Mechanical and Electrical Myocardial Support

  • Sabrina S. L. Tsao
  • Kendra M. Ward
  • Denise M. Goodman


Cardiopulmonary resuscitation (CPR) has been a mainstay of immediate response to acute cardiorespiratory failure since it was first introduced by Kouwenhoven et al. in 1960. The goal of CPR is to maximize coronary and cerebral blood flow and to restore spontaneous circulation. To these ends, the principles are largely unchanged from earlier descriptions, although the understanding of the physiology underlying successful resuscitation continues to grow. In this brief review, we plan to review the physiologic basis of CPR, describe some newer concepts of circulatory adjuncts, detail the rationale for pharmacotherapy, and discuss the outcomes for patients who require CPR.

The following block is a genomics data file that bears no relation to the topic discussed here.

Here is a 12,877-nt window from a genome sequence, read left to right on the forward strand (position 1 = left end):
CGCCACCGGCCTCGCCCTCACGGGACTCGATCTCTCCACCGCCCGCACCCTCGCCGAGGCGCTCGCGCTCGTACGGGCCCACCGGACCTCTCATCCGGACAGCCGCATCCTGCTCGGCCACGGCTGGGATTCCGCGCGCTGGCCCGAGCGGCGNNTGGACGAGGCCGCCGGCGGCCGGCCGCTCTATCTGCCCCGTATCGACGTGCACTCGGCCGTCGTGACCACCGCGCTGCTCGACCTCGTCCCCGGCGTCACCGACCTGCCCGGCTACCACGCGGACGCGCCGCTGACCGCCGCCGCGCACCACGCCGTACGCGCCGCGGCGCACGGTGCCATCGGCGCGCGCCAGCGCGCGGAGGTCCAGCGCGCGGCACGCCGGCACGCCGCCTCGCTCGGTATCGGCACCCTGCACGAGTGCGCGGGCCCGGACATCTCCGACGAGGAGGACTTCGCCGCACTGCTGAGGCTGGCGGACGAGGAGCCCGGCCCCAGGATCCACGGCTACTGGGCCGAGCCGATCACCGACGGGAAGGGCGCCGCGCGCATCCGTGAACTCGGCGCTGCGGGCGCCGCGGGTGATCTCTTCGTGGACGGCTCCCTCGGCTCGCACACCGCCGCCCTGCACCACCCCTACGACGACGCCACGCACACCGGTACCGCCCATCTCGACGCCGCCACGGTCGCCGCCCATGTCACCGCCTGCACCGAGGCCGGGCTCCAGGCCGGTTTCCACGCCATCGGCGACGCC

Chest Compression Ventricular Pace Ventricular Assist Device Pace Threshold Single Ventricle Physiology 
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Copyright information

© Springer-Verlag London Limited 2012

Authors and Affiliations

  • Sabrina S. L. Tsao
    • 1
  • Kendra M. Ward
    • 1
  • Denise M. Goodman
    • 2
  1. 1.Pediatric Cardiology, Department of PediatricsNorthwestern University Feinberg School of Medicine, Ann and Robert H. Lurie Children’s Hospital of ChicagoChicagoUSA
  2. 2.Pediatric Critical Care Medicine, Department of PediatricsNorthwestern University Feinberg School of Medicine, Ann and Robert H. Lurie Children’s Hospital of ChicagoChicagoUSA

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